Arts

Family Time

Arts

Family Time

Once or twice every decade, a play arrives that is so rich, complex, and beautifully rendered one is reminded of the theater’s primal power to touch the soul. “August: Osage County […]Comment
Arts

Burning at Both Ends

Arts

Burning at Both Ends

Edna St. Vincent Millay wasn’t just a poet, she was a culture-shifting rock star. Not only did she win the Pulitzer for poetry in 1923, but at the height of her fame toured America and filled top-notch venues like the Hollywood Bowl. Rabid crowds adored her. You might say she was the Katy Perry of her day. Comment
Piper Laurie, at 86, is having quite a year with the release of two movies, “Snapshots,” directed by Melanie Mayron of “Thirtysomething” fame, and the attention-garnering “White Boy Rick.” In the first, she plays an 85-year-old grandmother, who divulges to her disapproving, homophobic daughter (Brooke Adams) that she had a lesbian love affair when she was in her 20s, and in the latter she is the mother of Matthew McConaughey, a shady gun seller, and stoic wife to Bruce Dern. I leapt at the chance to gab with this bluntly honest and altogether winning lady. Comment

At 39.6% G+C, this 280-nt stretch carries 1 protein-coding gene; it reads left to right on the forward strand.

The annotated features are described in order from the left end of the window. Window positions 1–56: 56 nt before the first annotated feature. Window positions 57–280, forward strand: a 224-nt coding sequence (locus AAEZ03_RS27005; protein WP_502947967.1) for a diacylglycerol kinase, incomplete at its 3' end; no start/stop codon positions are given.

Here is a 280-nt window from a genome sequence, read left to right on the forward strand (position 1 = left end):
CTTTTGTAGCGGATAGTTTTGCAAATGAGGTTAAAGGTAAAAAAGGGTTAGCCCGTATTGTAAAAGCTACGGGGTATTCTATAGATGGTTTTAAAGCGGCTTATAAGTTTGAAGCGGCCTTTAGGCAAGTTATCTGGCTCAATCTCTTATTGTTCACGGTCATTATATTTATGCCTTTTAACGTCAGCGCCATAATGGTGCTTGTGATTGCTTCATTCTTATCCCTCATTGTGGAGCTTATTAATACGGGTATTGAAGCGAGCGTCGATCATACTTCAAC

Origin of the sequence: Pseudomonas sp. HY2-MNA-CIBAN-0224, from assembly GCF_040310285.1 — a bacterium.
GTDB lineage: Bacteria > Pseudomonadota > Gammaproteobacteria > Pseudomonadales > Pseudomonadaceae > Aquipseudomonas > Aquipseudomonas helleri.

Nightlife

Into the Ring

Nightlife

Into the Ring

The intensity and eroticism of the new production of “Ferdinand Boylesque Bullfight” from Company XIV is only part of what makes this a must-see production — and the best argument I’ve found for heading to Bushwick. Comment
Arts

To Have and To Fold

Arts

To Have and To Fold

“Daniel’s Husband,” Michael McKeever’s jolting tragicomedy about a long-term gay couple at loggerheads over tying the knot, is a play that refuses to quit. The original version, staged by Penguin Rep in upstate Stony Point a couple of years ago, proved so popular that it quickly transferred to the Cherry Lane Theatre for a limited run, courtesy of Primary Stages, with the cast and creative team intact. Comment